Trip Start Mar 21, 2009
Trip End Apr 29, 2009

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Where I stayed

Flag of Syria  ,
Wednesday, April 15, 2009

The tour of the second axis of evil begins!    Damascus was quite a culture shock for the first day after having been in Iran for a few weeks.   There is a lot more activity on the streets, more shops, more people wandering around.  Not to mention a LOT more tourists than in Iran, though still nowhere near as many as elsewhere.    Definitely an assault on the senses but I'm getting into the groove now.    I got off to a little bit of a rough start since the immigration agent was very grouchy, and then I spent the first half day running around the city trying to find an ATM that would work since their banks don't always have great connections to the international bank networks.   After finally being able to get some local currency I was able to get started exploring.

Damascus has an old city that used to be surrounded by walls, many of which are still intact.   Lots of little alleys to explore and get lost in.   The souks (bazaars) are world famous and go on and on, selling everything from perfume to spices to household goods.   Lots of fun and very easily to spend an entire day browsing.

Culturally Syria is very differnent from Iran.   There is a mix of religions here, approx. 70% Muslim, 20% Christian and 10% Jewish, and it's very noticeable in the way the city is laid out.  In the Muslim quarter, which is Sunni (vs. Shia in Iran, two very different branches of Islam), the women cover their heads very tightly and don't allow any hair or the front/back of their necks to peek out, unlike many of the Iranian women who wore very loose-fitting scarves.   They don't wear chadors here but still wear long sleeves and long pants.  On the other hand, the most conservative women cover themselves completely and wear a black veil over their faces.  I guess they must be able to see through it in order to know where they're going, but good grief, that's a rough way to navigate the streets.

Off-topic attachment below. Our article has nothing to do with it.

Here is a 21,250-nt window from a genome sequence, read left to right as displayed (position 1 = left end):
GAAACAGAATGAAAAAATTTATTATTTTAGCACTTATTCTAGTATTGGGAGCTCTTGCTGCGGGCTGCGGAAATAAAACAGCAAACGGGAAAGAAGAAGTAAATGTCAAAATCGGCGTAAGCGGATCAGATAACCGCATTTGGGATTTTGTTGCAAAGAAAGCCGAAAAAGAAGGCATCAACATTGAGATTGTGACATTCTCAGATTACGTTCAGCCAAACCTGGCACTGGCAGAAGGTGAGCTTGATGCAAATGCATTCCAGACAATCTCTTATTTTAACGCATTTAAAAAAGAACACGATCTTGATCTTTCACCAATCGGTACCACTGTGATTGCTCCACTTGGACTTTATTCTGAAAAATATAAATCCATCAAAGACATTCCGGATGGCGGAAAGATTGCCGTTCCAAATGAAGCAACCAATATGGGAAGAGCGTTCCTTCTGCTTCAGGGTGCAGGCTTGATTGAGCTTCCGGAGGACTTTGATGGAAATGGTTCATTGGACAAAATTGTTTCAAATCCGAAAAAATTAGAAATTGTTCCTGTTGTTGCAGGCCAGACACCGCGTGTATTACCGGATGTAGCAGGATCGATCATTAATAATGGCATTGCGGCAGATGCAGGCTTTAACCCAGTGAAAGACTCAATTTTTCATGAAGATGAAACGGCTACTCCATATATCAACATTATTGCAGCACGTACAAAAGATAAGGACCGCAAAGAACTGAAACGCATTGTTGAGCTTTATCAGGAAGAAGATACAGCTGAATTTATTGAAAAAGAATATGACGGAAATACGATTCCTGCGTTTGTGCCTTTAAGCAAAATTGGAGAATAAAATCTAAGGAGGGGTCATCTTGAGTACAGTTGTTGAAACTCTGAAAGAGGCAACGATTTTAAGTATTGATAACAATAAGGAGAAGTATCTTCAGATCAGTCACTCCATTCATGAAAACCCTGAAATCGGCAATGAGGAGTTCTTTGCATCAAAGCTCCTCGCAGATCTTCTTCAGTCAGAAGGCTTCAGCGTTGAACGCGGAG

However, in the Christian and Jewish quarters you see women dressed much as you would in non-Muslim countries.    Many of the sites of interest are in the Muslim quarter, but most of the restaurants, etc. are in the Christian and Jewish quarters because they can serve alcohol.   All three groups seem to co-exist and mingle between each other without any issues and have been for centuries.  Very impressive.   There are also quite a few tourists from Saudi Arabia so it makes for good people-watching.

At my hotel I met a mother and daughter traveling together from Ireland and London, respectively, and the daughter was my age, the mom was retired.   We ended up having dinner together on a few nights and at one of the restaurants they had "whilring dervishes" perform for entertainment.   A dervish is from the Sufi mystic religious group, and they spin in hopes of going into a trance.   Pretty cool to see the white long dress that they wear spin around and around and I was dizzy just watching.

I also took a day trip yesterday to see the "Crac des Chevaliers", one of the best preserved Crusader castles.   In the afternoon we went to see Palmyra, a sprawling set of ruins that was just beautiful at sunset.   It made for a very long day since we didn't get back to the hotel at midnight but it was well worth it.

Today I'm taking the train up to Aleppo, Syria's other main city, and will park myself there for a few days.   More later!
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jsmerkle on

Re: Fun travels
Funny, I actually took a lot of pictures of families dressed up in their Easter-best and will post them once I get access to a decent internet connection. But yes, overall it seems that the Christians in Syria celebrate Easter much as we do in the US, with the exception of the food of coures - instead of an Easter ham, they have a lot of fantastic dishes that I'm going to have to learn how to make.

jsmerkle on

Re: camels
Nope, wasn't me, but I do hope to ride one when I get to Jordan and with any luck will be spending a night in the desert!

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